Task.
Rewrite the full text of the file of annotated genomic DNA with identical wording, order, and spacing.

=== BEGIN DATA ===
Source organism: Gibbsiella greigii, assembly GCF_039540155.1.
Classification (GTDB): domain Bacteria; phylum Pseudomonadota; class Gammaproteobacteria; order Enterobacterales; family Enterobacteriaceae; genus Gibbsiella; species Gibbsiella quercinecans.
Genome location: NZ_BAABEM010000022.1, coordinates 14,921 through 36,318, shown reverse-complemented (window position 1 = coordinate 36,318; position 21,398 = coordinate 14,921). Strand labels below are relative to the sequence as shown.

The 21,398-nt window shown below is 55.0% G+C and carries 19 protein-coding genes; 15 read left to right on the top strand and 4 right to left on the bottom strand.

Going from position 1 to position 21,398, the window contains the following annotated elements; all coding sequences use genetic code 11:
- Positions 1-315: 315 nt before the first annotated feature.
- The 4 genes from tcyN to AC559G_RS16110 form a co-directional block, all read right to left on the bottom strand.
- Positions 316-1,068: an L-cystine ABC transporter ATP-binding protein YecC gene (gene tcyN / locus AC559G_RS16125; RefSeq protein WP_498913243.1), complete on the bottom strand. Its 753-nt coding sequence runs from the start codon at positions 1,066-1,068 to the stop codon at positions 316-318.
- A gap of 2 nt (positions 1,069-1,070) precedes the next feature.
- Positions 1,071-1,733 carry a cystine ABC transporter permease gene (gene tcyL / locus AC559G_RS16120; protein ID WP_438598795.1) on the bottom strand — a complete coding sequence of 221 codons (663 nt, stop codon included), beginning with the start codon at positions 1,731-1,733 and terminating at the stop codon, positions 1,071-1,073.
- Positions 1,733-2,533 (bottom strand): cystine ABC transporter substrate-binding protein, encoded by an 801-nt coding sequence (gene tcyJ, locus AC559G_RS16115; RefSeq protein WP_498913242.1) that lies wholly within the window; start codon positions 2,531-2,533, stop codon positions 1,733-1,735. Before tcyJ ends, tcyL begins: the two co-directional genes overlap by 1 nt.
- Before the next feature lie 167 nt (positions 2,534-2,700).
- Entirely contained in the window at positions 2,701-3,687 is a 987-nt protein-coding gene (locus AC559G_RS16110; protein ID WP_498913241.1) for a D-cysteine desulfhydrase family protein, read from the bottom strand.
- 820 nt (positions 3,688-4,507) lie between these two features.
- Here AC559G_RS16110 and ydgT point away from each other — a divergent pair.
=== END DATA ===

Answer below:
Source organism: Gibbsiella greigii, assembly GCF_039540155.1.
Classification (GTDB): domain Bacteria; phylum Pseudomonadota; class Gammaproteobacteria; order Enterobacterales; family Enterobacteriaceae; genus Gibbsiella; species Gibbsiella quercinecans.
Genome location: NZ_BAABEM010000022.1, coordinates 14,921 through 36,318, shown reverse-complemented (window position 1 = coordinate 36,318; position 21,398 = coordinate 14,921). Strand labels below are relative to the sequence as shown.

The 21,398-nt window shown below is 55.0% G+C and carries 19 protein-coding genes; 15 read left to right on the top strand and 4 right to left on the bottom strand.

Going from position 1 to position 21,398, the window contains the following annotated elements; all coding sequences use genetic code 11:
- Positions 1-315: 315 nt before the first annotated feature.
- The 4 genes from tcyN to AC559G_RS16110 form a co-directional block, all read right to left on the bottom strand.
- Positions 316-1,068: an L-cystine ABC transporter ATP-binding protein YecC gene (gene tcyN / locus AC559G_RS16125; RefSeq protein WP_498913243.1), complete on the bottom strand. Its 753-nt coding sequence runs from the start codon at positions 1,066-1,068 to the stop codon at positions 316-318.
- A gap of 2 nt (positions 1,069-1,070) precedes the next feature.
- Positions 1,071-1,733 carry a cystine ABC transporter permease gene (gene tcyL / locus AC559G_RS16120; protein ID WP_438598795.1) on the bottom strand — a complete coding sequence of 221 codons (663 nt, stop codon included), beginning with the start codon at positions 1,731-1,733 and terminating at the stop codon, positions 1,071-1,073.
- Positions 1,733-2,533 (bottom strand): cystine ABC transporter substrate-binding protein, encoded by an 801-nt coding sequence (gene tcyJ, locus AC559G_RS16115; RefSeq protein WP_498913242.1) that lies wholly within the window; start codon positions 2,531-2,533, stop codon positions 1,733-1,735. Before tcyJ ends, tcyL begins: the two co-directional genes overlap by 1 nt.
- Before the next feature lie 167 nt (positions 2,534-2,700).
- Entirely contained in the window at positions 2,701-3,687 is a 987-nt protein-coding gene (locus AC559G_RS16110; protein ID WP_498913241.1) for a D-cysteine desulfhydrase family protein, read from the bottom strand.
- 820 nt (positions 3,688-4,507) lie between these two features.
- Here AC559G_RS16110 and ydgT point away from each other — a divergent pair.